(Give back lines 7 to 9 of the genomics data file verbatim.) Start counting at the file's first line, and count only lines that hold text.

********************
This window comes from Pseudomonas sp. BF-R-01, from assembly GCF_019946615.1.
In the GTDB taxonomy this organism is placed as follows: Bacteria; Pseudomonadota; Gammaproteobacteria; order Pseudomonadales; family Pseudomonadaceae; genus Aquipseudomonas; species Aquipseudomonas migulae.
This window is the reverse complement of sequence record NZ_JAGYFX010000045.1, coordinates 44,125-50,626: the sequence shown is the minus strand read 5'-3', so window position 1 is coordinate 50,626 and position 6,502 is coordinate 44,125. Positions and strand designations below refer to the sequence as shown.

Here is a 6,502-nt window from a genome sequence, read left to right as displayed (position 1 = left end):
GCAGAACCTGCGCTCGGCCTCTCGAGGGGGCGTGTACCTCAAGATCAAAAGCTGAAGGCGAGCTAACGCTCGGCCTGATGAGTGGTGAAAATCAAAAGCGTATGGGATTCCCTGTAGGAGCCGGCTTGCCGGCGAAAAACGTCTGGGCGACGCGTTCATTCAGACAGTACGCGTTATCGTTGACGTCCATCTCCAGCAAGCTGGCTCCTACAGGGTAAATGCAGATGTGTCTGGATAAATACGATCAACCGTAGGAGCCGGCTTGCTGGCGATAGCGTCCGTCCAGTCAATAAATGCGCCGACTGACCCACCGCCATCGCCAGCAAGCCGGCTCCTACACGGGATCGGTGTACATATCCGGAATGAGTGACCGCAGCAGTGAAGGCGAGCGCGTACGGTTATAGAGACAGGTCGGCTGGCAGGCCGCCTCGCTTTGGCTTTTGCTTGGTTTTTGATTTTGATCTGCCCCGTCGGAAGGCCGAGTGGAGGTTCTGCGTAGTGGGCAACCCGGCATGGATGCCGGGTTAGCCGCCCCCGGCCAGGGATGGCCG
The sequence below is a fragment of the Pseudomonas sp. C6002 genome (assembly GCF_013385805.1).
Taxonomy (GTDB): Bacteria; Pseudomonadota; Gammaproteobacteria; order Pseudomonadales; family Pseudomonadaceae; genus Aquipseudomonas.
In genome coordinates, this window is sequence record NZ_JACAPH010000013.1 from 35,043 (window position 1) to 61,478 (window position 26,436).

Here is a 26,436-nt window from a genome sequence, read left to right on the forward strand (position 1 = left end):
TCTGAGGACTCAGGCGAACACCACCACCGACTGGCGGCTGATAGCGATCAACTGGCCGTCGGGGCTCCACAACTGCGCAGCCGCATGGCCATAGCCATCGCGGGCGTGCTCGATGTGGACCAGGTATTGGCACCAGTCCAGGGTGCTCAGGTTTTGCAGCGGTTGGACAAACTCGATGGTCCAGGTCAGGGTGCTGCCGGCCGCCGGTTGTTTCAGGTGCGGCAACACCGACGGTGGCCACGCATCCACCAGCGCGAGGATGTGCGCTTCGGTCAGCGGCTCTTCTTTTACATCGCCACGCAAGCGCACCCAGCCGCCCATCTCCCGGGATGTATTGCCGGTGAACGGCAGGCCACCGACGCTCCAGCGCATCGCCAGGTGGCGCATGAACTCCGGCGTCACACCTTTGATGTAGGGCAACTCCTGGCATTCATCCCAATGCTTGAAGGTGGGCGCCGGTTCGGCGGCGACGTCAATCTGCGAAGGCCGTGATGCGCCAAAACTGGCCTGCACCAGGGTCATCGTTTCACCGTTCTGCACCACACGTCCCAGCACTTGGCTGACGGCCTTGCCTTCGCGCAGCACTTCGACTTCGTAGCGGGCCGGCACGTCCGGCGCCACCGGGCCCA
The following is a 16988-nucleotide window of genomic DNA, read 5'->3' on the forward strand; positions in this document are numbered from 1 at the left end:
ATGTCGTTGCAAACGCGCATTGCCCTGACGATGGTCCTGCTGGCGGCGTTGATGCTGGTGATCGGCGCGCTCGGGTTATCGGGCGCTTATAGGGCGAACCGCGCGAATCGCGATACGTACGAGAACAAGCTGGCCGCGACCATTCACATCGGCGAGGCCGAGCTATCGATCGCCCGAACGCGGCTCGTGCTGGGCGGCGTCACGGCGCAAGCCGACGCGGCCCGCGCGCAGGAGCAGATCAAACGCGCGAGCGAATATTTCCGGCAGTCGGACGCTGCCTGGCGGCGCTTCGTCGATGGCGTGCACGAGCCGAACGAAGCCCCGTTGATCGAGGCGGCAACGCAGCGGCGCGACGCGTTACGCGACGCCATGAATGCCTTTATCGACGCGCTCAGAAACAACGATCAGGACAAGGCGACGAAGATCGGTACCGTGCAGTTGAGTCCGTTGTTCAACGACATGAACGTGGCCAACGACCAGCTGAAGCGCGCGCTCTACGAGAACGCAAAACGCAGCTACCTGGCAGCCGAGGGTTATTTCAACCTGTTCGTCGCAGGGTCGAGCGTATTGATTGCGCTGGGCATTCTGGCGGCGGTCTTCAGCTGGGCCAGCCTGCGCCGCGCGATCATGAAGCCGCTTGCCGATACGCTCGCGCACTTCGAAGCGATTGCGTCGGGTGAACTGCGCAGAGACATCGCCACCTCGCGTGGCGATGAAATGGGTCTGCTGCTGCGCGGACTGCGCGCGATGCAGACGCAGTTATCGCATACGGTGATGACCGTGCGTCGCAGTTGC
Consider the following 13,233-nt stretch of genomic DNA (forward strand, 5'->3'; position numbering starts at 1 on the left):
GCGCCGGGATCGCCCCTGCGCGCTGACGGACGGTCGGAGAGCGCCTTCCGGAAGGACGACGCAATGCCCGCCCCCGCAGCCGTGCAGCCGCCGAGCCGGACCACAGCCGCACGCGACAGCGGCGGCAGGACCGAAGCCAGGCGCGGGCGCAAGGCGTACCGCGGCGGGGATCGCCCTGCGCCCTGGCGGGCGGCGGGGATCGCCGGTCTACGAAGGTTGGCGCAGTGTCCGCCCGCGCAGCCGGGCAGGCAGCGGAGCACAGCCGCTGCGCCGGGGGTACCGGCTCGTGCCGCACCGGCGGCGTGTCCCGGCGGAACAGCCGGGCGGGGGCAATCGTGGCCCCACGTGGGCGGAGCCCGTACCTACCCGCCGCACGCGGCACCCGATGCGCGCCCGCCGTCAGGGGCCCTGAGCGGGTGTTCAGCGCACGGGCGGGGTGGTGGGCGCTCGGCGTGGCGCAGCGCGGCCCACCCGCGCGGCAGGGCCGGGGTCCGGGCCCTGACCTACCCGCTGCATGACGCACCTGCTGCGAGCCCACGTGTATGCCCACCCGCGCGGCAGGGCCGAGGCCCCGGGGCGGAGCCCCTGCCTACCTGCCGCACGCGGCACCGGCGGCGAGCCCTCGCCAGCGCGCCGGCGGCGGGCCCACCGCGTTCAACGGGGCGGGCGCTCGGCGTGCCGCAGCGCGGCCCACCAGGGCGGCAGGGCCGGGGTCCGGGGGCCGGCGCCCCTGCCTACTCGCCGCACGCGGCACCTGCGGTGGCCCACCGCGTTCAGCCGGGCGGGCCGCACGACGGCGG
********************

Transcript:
Taxonomy (GTDB): Bacteria; Pseudomonadota; Gammaproteobacteria; order Pseudomonadales; family Pseudomonadaceae; genus Aquipseudomonas.
In genome coordinates, this window is sequence record NZ_JACAPH010000013.1 from 35,043 (window position 1) to 61,478 (window position 26,436).

Here is a 26,436-nt window from a genome sequence, read left to right on the forward strand (position 1 = left end):